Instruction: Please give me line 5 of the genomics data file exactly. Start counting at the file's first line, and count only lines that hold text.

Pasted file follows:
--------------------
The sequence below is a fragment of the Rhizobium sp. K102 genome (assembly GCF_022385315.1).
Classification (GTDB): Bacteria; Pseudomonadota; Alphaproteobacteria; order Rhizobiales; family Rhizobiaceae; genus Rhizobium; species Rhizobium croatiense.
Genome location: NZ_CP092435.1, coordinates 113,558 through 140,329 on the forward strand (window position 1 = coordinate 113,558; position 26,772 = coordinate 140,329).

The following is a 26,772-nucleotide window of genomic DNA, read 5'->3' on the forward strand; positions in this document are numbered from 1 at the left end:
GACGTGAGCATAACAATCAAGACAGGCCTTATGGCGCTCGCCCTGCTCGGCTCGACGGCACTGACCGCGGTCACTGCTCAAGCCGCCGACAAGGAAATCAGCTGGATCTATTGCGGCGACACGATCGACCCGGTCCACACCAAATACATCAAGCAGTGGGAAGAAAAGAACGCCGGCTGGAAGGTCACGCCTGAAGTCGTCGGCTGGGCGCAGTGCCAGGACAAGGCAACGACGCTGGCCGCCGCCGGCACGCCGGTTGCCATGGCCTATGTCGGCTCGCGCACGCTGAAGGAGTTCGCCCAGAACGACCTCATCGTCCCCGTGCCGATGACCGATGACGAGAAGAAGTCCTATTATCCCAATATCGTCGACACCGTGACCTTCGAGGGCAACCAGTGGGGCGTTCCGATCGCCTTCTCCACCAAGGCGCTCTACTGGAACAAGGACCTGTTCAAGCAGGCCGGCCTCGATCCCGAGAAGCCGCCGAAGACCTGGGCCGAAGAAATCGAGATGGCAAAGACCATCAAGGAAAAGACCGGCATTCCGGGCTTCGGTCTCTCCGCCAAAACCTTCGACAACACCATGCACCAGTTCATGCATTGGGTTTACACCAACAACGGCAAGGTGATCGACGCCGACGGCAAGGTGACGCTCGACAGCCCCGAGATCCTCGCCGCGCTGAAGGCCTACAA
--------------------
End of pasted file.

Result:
GACGTGAGCATAACAATCAAGACAGGCCTTATGGCGCTCGCCCTGCTCGGCTCGACGGCACTGACCGCGGTCACTGCTCAAGCCGCCGACAAGGAAATCAGCTGGATCTATTGCGGCGACACGATCGACCCGGTCCACACCAAATACATCAAGCAGTGGGAAGAAAAGAACGCCGGCTGGAAGGTCACGCCTGAAGTCGTCGGCTGGGCGCAGTGCCAGGACAAGGCAACGACGCTGGCCGCCGCCGGCACGCCGGTTGCCATGGCCTATGTCGGCTCGCGCACGCTGAAGGAGTTCGCCCAGAACGACCTCATCGTCCCCGTGCCGATGACCGATGACGAGAAGAAGTCCTATTATCCCAATATCGTCGACACCGTGACCTTCGAGGGCAACCAGTGGGGCGTTCCGATCGCCTTCTCCACCAAGGCGCTCTACTGGAACAAGGACCTGTTCAAGCAGGCCGGCCTCGATCCCGAGAAGCCGCCGAAGACCTGGGCCGAAGAAATCGAGATGGCAAAGACCATCAAGGAAAAGACCGGCATTCCGGGCTTCGGTCTCTCCGCCAAAACCTTCGACAACACCATGCACCAGTTCATGCATTGGGTTTACACCAACAACGGCAAGGTGATCGACGCCGACGGCAAGGTGACGCTCGACAGCCCCGAGATCCTCGCCGCGCTGAAGGCCTACAA